It’s important to assign a person or a team to tweet before, during and after the event. This person needs to send out original tweets and respond to tweets as they come in. Things get busy as events unfold, and unless someone has this responsibility there will be no one manning the tweets as they arrive. “They need to like and reply to tweets and answer questions,” says Bruflodt. “The more they like and respond to tweets, the more exposure the tweets get.”

Schedule Tweets in Advance

Once a person or team is assigned this task, they can use the time to write and schedule tweets to appear before, during and after the event.

Early tweets might announce speakers, remind people to register or highlight special happenings during the event. “Have 20-30 ready in advance with graphics that give them a website, tell more about presenters or share other things relevant to the conference,” she says. “Then like and respond to their tweets as they come in.”

During the event, these tweets can announce presentations before they begin and highlight a keynote speaker’s comments and more. After the event, they can thank attendees for coming.

“Use HootSuite or TweetDeck to write tweets and remember to include links to images and video,” she says, noting to research speakers in advance and collect images and graphics to use with tweets. “Tweets with images perform better than those without them,” she explains.

Employ a Tweet Wall

Bruflodt recommends investing in a strategically placed live tweet wall. This might be placed as people walk into the event or in a lecture hall on the stage near speakers. She states tweetwall.com and strea.ma are good sources for tweet walls.

“The biggest issue with these is that anyone can get a tweet on there and they might not even be at the event,” she says. For example, someone might attempt to publicize their Etsy shop by getting a live tweet on this wall. Bruflodt states this is more of an issue at large events than small ones, and adds, “You need someone moderating tweets as they come in and approving or declining them.”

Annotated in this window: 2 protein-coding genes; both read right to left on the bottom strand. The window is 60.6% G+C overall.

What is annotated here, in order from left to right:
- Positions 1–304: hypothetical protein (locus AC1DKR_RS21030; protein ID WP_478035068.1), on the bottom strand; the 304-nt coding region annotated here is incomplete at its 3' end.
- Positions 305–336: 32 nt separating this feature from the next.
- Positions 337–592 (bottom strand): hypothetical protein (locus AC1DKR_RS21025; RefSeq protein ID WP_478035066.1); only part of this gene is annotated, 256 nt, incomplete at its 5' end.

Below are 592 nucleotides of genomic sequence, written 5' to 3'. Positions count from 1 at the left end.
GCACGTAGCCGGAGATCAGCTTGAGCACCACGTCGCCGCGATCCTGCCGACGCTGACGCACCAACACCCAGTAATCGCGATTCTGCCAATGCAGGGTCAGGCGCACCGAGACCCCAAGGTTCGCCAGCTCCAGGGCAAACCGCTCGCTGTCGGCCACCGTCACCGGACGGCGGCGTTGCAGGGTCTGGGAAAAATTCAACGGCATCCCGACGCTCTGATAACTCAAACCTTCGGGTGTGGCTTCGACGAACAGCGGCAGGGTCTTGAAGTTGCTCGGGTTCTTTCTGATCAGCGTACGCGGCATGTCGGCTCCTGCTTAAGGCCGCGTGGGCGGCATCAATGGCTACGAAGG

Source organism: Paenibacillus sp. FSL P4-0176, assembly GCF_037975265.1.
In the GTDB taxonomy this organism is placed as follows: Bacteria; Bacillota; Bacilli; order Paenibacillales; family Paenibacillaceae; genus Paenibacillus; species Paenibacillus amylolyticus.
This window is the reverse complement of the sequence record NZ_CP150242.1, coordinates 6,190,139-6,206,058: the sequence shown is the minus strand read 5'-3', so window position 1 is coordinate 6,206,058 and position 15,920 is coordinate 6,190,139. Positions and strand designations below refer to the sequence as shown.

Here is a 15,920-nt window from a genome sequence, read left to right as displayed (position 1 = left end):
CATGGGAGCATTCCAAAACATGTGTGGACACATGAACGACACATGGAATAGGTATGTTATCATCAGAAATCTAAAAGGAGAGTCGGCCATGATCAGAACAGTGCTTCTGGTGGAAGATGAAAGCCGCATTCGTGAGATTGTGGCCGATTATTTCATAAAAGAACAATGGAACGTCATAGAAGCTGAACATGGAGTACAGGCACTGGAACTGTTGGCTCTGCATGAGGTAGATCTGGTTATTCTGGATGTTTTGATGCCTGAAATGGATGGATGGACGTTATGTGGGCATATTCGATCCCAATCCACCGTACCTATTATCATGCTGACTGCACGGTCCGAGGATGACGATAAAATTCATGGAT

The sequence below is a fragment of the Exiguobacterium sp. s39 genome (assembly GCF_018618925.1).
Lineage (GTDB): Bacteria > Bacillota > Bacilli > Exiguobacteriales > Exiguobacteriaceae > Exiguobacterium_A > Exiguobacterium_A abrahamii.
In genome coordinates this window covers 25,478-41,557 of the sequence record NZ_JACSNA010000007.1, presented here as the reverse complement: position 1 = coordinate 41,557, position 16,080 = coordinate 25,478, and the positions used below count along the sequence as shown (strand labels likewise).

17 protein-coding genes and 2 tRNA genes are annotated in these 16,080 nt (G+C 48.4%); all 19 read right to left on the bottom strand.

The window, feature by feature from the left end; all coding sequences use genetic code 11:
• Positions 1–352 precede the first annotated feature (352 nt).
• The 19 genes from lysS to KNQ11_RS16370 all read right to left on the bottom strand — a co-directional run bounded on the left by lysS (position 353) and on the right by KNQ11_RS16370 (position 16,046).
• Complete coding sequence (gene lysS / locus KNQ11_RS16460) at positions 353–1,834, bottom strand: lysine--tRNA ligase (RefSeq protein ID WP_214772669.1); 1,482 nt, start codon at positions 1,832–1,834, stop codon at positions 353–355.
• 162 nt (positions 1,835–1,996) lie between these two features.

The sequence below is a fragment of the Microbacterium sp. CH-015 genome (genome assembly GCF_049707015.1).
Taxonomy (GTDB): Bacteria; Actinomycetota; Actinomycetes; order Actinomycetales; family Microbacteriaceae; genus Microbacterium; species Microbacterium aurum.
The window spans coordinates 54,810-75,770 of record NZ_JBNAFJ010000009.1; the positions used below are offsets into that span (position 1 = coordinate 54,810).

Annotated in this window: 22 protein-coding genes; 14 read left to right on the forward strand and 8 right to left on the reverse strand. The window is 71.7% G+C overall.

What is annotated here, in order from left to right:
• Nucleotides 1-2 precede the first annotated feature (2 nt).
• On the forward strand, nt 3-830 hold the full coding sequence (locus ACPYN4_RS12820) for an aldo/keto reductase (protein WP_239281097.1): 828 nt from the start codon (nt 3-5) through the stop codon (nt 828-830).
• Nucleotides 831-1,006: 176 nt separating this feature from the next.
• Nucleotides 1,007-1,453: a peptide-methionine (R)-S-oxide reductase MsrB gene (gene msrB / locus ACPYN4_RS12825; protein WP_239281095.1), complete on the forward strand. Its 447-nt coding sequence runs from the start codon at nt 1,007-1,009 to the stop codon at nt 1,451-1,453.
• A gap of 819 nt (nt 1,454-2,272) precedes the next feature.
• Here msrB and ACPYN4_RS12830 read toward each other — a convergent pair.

Negative tweets will happen, and this is an event organizer’s opportunity to engage in conversation. Bruflodt states it’s important to respond to these tweets with kindness and grace. “I do not recommend ignoring them,” she says. “Ignoring tweets is a great way for them to escalate.”

After the Event

After the event, organizers can go through the live tweets and gather feedback. These tweets will be rich with information such as what people did or did not like, which speaker got attendees most engaged, how people liked the venue and if the length of the event was appropriate. “Reviewing tweets later gives you a great idea of how engaged your audience was,” she says.

Bruflodt recommends using TwapperKeeper at twapperkeeper.com or wthashtag.com  to archive tweets for later use.

Tweeting builds community and can generate energy for an event. It’s a must for today’s meetings. “It’s fun to be in a room listening to a speaker, and engaging with everyone in the room at the same time,” she says. “It’s not just about listening to a speaker anymore.”